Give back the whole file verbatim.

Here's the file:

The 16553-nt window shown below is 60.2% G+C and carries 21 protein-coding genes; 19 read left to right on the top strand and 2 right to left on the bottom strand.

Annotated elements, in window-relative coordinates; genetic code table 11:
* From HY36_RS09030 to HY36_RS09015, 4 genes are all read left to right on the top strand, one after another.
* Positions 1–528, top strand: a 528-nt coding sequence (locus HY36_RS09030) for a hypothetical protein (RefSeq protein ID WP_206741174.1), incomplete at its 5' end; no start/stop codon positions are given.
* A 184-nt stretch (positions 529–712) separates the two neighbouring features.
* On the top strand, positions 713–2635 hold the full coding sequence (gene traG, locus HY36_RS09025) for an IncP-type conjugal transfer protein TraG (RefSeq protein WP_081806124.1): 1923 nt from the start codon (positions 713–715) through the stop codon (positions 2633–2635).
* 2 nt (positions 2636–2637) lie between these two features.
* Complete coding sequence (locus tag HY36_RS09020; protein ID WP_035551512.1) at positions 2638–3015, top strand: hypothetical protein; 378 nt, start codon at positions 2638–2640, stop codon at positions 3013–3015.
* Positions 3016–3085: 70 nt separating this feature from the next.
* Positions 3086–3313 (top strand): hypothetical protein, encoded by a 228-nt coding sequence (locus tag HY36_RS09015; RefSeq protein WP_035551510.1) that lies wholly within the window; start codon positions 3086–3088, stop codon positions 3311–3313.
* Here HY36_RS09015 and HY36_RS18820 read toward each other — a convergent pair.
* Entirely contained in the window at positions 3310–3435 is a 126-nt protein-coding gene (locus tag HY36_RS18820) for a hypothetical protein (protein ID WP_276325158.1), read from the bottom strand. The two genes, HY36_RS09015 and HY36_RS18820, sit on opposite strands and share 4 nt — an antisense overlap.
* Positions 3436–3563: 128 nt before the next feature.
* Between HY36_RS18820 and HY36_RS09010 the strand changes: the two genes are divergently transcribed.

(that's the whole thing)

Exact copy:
The 16553-nt window shown below is 60.2% G+C and carries 21 protein-coding genes; 19 read left to right on the top strand and 2 right to left on the bottom strand.

Annotated elements, in window-relative coordinates; genetic code table 11:
* From HY36_RS09030 to HY36_RS09015, 4 genes are all read left to right on the top strand, one after another.
* Positions 1–528, top strand: a 528-nt coding sequence (locus HY36_RS09030) for a hypothetical protein (RefSeq protein ID WP_206741174.1), incomplete at its 5' end; no start/stop codon positions are given.
* A 184-nt stretch (positions 529–712) separates the two neighbouring features.
* On the top strand, positions 713–2635 hold the full coding sequence (gene traG, locus HY36_RS09025) for an IncP-type conjugal transfer protein TraG (RefSeq protein WP_081806124.1): 1923 nt from the start codon (positions 713–715) through the stop codon (positions 2633–2635).
* 2 nt (positions 2636–2637) lie between these two features.
* Complete coding sequence (locus tag HY36_RS09020; protein ID WP_035551512.1) at positions 2638–3015, top strand: hypothetical protein; 378 nt, start codon at positions 2638–2640, stop codon at positions 3013–3015.
* Positions 3016–3085: 70 nt separating this feature from the next.
* Positions 3086–3313 (top strand): hypothetical protein, encoded by a 228-nt coding sequence (locus tag HY36_RS09015; RefSeq protein WP_035551510.1) that lies wholly within the window; start codon positions 3086–3088, stop codon positions 3311–3313.
* Here HY36_RS09015 and HY36_RS18820 read toward each other — a convergent pair.
* Entirely contained in the window at positions 3310–3435 is a 126-nt protein-coding gene (locus tag HY36_RS18820) for a hypothetical protein (protein ID WP_276325158.1), read from the bottom strand. The two genes, HY36_RS09015 and HY36_RS18820, sit on opposite strands and share 4 nt — an antisense overlap.
* Positions 3436–3563: 128 nt before the next feature.
* Between HY36_RS18820 and HY36_RS09010 the strand changes: the two genes are divergently transcribed.